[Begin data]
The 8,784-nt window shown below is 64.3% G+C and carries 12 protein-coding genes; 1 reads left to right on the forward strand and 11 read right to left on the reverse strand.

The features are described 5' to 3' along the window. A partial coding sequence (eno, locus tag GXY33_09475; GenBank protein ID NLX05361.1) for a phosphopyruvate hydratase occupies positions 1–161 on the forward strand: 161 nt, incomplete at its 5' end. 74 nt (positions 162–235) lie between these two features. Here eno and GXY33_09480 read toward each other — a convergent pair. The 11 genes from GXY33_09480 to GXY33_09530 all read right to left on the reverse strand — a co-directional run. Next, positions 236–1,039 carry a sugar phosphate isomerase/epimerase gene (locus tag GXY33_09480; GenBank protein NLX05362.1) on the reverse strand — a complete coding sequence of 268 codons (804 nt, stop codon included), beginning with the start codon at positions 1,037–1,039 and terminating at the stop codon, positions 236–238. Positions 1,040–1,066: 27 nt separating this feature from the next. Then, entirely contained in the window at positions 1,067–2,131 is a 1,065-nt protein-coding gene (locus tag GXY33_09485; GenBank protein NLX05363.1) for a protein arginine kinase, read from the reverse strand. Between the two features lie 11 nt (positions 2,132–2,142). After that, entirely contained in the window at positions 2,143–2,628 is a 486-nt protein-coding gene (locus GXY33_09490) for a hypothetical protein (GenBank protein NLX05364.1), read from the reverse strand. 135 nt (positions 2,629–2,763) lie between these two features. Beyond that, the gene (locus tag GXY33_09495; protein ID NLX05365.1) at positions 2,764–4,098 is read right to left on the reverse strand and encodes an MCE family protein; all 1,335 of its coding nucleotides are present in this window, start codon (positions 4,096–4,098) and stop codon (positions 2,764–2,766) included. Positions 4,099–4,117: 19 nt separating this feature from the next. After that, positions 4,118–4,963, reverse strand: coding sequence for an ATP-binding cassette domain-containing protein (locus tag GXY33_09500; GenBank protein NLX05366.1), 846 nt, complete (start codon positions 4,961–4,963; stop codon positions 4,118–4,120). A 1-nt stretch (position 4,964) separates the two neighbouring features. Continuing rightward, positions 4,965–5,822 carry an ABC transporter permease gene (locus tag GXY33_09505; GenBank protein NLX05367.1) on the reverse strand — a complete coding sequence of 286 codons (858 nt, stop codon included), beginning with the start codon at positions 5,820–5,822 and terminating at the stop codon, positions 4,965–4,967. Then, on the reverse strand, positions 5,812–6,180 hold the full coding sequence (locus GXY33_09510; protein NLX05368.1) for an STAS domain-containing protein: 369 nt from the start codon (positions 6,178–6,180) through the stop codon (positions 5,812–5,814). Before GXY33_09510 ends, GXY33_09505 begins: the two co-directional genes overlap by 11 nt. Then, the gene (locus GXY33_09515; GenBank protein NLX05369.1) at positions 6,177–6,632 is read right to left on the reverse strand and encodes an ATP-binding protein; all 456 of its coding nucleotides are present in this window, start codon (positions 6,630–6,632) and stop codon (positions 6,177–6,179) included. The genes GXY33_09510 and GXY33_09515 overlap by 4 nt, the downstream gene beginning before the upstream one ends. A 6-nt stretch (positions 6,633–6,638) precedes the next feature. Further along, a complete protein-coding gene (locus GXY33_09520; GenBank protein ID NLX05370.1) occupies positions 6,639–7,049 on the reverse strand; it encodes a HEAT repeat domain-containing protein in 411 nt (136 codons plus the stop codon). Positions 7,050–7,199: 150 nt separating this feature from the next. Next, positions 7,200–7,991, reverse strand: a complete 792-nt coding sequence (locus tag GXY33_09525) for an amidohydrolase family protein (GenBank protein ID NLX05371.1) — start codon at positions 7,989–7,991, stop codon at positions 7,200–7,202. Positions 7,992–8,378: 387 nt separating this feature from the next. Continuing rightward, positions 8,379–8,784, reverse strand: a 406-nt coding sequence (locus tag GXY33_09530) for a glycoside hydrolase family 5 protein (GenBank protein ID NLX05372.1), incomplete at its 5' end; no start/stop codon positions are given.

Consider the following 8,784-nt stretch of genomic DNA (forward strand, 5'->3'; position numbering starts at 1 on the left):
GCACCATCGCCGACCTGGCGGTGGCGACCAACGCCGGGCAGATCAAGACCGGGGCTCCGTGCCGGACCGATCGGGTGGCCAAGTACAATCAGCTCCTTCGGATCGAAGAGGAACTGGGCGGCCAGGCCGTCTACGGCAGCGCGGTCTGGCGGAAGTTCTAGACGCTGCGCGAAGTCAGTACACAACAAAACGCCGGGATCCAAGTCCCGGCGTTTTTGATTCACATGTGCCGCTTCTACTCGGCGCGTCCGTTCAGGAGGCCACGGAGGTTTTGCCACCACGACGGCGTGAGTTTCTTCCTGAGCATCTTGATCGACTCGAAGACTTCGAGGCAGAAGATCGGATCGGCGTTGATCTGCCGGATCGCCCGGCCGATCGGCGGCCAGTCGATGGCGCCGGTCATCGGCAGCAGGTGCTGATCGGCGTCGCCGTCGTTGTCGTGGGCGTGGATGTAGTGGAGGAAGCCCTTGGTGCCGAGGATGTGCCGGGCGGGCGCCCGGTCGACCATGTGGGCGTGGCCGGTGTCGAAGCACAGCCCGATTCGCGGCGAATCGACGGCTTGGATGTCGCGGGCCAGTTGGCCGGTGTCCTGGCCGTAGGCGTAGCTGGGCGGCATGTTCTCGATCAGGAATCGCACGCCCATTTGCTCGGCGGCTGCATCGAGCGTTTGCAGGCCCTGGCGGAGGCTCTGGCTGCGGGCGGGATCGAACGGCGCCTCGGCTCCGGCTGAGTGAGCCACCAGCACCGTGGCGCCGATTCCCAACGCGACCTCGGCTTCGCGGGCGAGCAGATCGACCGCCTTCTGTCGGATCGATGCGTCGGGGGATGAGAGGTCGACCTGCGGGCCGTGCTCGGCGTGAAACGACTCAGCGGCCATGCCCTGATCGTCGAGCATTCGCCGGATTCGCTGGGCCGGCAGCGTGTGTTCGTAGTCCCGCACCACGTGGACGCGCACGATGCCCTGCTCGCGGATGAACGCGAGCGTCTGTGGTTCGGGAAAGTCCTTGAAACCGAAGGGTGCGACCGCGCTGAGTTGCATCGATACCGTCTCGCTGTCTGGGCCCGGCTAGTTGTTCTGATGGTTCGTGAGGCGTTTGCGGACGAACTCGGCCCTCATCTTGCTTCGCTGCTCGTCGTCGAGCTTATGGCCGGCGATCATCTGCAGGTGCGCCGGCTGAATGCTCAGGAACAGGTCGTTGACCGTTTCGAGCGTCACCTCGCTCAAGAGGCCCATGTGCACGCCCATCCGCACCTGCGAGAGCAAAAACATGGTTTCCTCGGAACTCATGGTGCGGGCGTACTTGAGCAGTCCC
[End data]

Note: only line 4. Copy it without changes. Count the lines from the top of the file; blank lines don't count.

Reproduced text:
GCACCATCGCCGACCTGGCGGTGGCGACCAACGCCGGGCAGATCAAGACCGGGGCTCCGTGCCGGACCGATCGGGTGGCCAAGTACAATCAGCTCCTTCGGATCGAAGAGGAACTGGGCGGCCAGGCCGTCTACGGCAGCGCGGTCTGGCGGAAGTTCTAGACGCTGCGCGAAGTCAGTACACAACAAAACGCCGGGATCCAAGTCCCGGCGTTTTTGATTCACATGTGCCGCTTCTACTCGGCGCGTCCGTTCAGGAGGCCACGGAGGTTTTGCCACCACGACGGCGTGAGTTTCTTCCTGAGCATCTTGATCGACTCGAAGACTTCGAGGCAGAAGATCGGATCGGCGTTGATCTGCCGGATCGCCCGGCCGATCGGCGGCCAGTCGATGGCGCCGGTCATCGGCAGCAGGTGCTGATCGGCGTCGCCGTCGTTGTCGTGGGCGTGGATGTAGTGGAGGAAGCCCTTGGTGCCGAGGATGTGCCGGGCGGGCGCCCGGTCGACCATGTGGGCGTGGCCGGTGTCGAAGCACAGCCCGATTCGCGGCGAATCGACGGCTTGGATGTCGCGGGCCAGTTGGCCGGTGTCCTGGCCGTAGGCGTAGCTGGGCGGCATGTTCTCGATCAGGAATCGCACGCCCATTTGCTCGGCGGCTGCATCGAGCGTTTGCAGGCCCTGGCGGAGGCTCTGGCTGCGGGCGGGATCGAACGGCGCCTCGGCTCCGGCTGAGTGAGCCACCAGCACCGTGGCGCCGATTCCCAACGCGACCTCGGCTTCGCGGGCGAGCAGATCGACCGCCTTCTGTCGGATCGATGCGTCGGGGGATGAGAGGTCGACCTGCGGGCCGTGCTCGGCGTGAAACGACTCAGCGGCCATGCCCTGATCGTCGAGCATTCGCCGGATTCGCTGGGCCGGCAGCGTGTGTTCGTAGTCCCGCACCACGTGGACGCGCACGATGCCCTGCTCGCGGATGAACGCGAGCGTCTGTGGTTCGGGAAAGTCCTTGAAACCGAAGGGTGCGACCGCGCTGAGTTGCATCGATACCGTCTCGCTGTCTGGGCCCGGCTAGTTGTTCTGATGGTTCGTGAGGCGTTTGCGGACGAACTCGGCCCTCATCTTGCTTCGCTGCTCGTCGTCGAGCTTATGGCCGGCGATCATCTGCAGGTGCGCCGGCTGAATGCTCAGGAACAGGTCGTTGACCGTTTCGAGCGTCACCTCGCTCAAGAGGCCCATGTGCACGCCCATCCGCACCTGCGAGAGCAAAAACATGGTTTCCTCGGAACTCATGGTGCGGGCGTACTTGAGCAGTCCC